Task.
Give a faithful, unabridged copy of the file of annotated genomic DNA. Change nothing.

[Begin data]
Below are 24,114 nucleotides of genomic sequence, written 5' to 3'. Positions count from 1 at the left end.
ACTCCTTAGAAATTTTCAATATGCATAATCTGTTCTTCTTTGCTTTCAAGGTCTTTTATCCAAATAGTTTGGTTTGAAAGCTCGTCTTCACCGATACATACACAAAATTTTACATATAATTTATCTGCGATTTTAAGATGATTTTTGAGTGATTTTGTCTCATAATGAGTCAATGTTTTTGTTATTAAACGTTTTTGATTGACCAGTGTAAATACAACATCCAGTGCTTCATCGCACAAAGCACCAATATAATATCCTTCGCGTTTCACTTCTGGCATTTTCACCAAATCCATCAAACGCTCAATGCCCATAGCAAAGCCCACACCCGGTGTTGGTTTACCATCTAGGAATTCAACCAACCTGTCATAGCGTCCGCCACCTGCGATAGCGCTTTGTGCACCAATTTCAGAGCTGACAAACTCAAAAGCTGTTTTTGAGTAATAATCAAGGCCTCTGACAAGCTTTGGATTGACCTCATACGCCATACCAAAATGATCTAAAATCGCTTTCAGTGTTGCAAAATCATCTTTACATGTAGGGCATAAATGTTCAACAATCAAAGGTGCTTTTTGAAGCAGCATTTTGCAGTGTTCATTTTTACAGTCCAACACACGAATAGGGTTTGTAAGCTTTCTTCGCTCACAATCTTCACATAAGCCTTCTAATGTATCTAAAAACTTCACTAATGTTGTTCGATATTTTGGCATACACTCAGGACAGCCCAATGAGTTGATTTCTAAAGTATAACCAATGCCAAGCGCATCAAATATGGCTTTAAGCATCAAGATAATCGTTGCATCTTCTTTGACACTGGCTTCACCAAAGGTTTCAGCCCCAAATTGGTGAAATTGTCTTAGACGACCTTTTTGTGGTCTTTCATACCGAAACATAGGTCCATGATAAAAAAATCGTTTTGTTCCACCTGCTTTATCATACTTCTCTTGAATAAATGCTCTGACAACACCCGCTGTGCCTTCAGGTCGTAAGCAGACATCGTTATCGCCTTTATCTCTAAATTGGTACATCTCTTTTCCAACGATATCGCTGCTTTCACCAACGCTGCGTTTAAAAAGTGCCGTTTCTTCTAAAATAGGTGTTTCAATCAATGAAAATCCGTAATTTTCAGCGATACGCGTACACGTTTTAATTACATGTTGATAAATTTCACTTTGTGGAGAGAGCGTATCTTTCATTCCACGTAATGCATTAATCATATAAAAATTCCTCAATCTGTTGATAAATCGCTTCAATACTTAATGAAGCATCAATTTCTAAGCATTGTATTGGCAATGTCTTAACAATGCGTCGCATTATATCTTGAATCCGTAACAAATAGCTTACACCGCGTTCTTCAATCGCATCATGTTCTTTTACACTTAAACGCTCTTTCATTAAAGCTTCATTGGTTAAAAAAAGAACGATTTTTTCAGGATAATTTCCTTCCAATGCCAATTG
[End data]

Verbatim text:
Below are 24,114 nucleotides of genomic sequence, written 5' to 3'. Positions count from 1 at the left end.
ACTCCTTAGAAATTTTCAATATGCATAATCTGTTCTTCTTTGCTTTCAAGGTCTTTTATCCAAATAGTTTGGTTTGAAAGCTCGTCTTCACCGATACATACACAAAATTTTACATATAATTTATCTGCGATTTTAAGATGATTTTTGAGTGATTTTGTCTCATAATGAGTCAATGTTTTTGTTATTAAACGTTTTTGATTGACCAGTGTAAATACAACATCCAGTGCTTCATCGCACAAAGCACCAATATAATATCCTTCGCGTTTCACTTCTGGCATTTTCACCAAATCCATCAAACGCTCAATGCCCATAGCAAAGCCCACACCCGGTGTTGGTTTACCATCTAGGAATTCAACCAACCTGTCATAGCGTCCGCCACCTGCGATAGCGCTTTGTGCACCAATTTCAGAGCTGACAAACTCAAAAGCTGTTTTTGAGTAATAATCAAGGCCTCTGACAAGCTTTGGATTGACCTCATACGCCATACCAAAATGATCTAAAATCGCTTTCAGTGTTGCAAAATCATCTTTACATGTAGGGCATAAATGTTCAACAATCAAAGGTGCTTTTTGAAGCAGCATTTTGCAGTGTTCATTTTTACAGTCCAACACACGAATAGGGTTTGTAAGCTTTCTTCGCTCACAATCTTCACATAAGCCTTCTAATGTATCTAAAAACTTCACTAATGTTGTTCGATATTTTGGCATACACTCAGGACAGCCCAATGAGTTGATTTCTAAAGTATAACCAATGCCAAGCGCATCAAATATGGCTTTAAGCATCAAGATAATCGTTGCATCTTCTTTGACACTGGCTTCACCAAAGGTTTCAGCCCCAAATTGGTGAAATTGTCTTAGACGACCTTTTTGTGGTCTTTCATACCGAAACATAGGTCCATGATAAAAAAATCGTTTTGTTCCACCTGCTTTATCATACTTCTCTTGAATAAATGCTCTGACAACACCCGCTGTGCCTTCAGGTCGTAAGCAGACATCGTTATCGCCTTTATCTCTAAATTGGTACATCTCTTTTCCAACGATATCGCTGCTTTCACCAACGCTGCGTTTAAAAAGTGCCGTTTCTTCTAAAATAGGTGTTTCAATCAATGAAAATCCGTAATTTTCAGCGATACGCGTACACGTTTTAATTACATGTTGATAAATTTCACTTTGTGGAGAGAGCGTATCTTTCATTCCACGTAATGCATTAATCATATAAAAATTCCTCAATCTGTTGATAAATCGCTTCAATACTTAATGAAGCATCAATTTCTAAGCATTGTATTGGCAATGTCTTAACAATGCGTCGCATTATATCTTGAATCCGTAACAAATAGCTTACACCGCGTTCTTCAATCGCATCATGTTCTTTTACACTTAAACGCTCTTTCATTAAAGCTTCATTGGTTAAAAAAAGAACGATTTTTTCAGGATAATTTCCTTCCAATGCCAATTG